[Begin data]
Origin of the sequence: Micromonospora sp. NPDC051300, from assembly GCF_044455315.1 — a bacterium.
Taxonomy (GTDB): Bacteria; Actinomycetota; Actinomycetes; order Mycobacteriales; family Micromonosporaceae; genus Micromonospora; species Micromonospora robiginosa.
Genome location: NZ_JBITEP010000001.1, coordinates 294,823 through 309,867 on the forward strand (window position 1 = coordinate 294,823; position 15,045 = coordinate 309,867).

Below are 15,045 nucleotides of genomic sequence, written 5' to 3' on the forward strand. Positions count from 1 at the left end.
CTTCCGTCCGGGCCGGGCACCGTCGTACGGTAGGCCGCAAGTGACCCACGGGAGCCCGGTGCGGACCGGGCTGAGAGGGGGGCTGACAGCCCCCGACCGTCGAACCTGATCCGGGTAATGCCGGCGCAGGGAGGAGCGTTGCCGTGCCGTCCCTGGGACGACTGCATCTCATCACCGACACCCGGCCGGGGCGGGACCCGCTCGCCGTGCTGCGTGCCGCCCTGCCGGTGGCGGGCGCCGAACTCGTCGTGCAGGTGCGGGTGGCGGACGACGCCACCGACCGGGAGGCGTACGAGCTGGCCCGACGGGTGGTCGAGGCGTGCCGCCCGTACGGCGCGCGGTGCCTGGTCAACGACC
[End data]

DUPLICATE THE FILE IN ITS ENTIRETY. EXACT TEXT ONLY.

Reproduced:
Origin of the sequence: Micromonospora sp. NPDC051300, from assembly GCF_044455315.1 — a bacterium.
Taxonomy (GTDB): Bacteria; Actinomycetota; Actinomycetes; order Mycobacteriales; family Micromonosporaceae; genus Micromonospora; species Micromonospora robiginosa.
Genome location: NZ_JBITEP010000001.1, coordinates 294,823 through 309,867 on the forward strand (window position 1 = coordinate 294,823; position 15,045 = coordinate 309,867).

Below are 15,045 nucleotides of genomic sequence, written 5' to 3' on the forward strand. Positions count from 1 at the left end.
CTTCCGTCCGGGCCGGGCACCGTCGTACGGTAGGCCGCAAGTGACCCACGGGAGCCCGGTGCGGACCGGGCTGAGAGGGGGGCTGACAGCCCCCGACCGTCGAACCTGATCCGGGTAATGCCGGCGCAGGGAGGAGCGTTGCCGTGCCGTCCCTGGGACGACTGCATCTCATCACCGACACCCGGCCGGGGCGGGACCCGCTCGCCGTGCTGCGTGCCGCCCTGCCGGTGGCGGGCGCCGAACTCGTCGTGCAGGTGCGGGTGGCGGACGACGCCACCGACCGGGAGGCGTACGAGCTGGCCCGACGGGTGGTCGAGGCGTGCCGCCCGTACGGCGCGCGGTGCCTGGTCAACGACC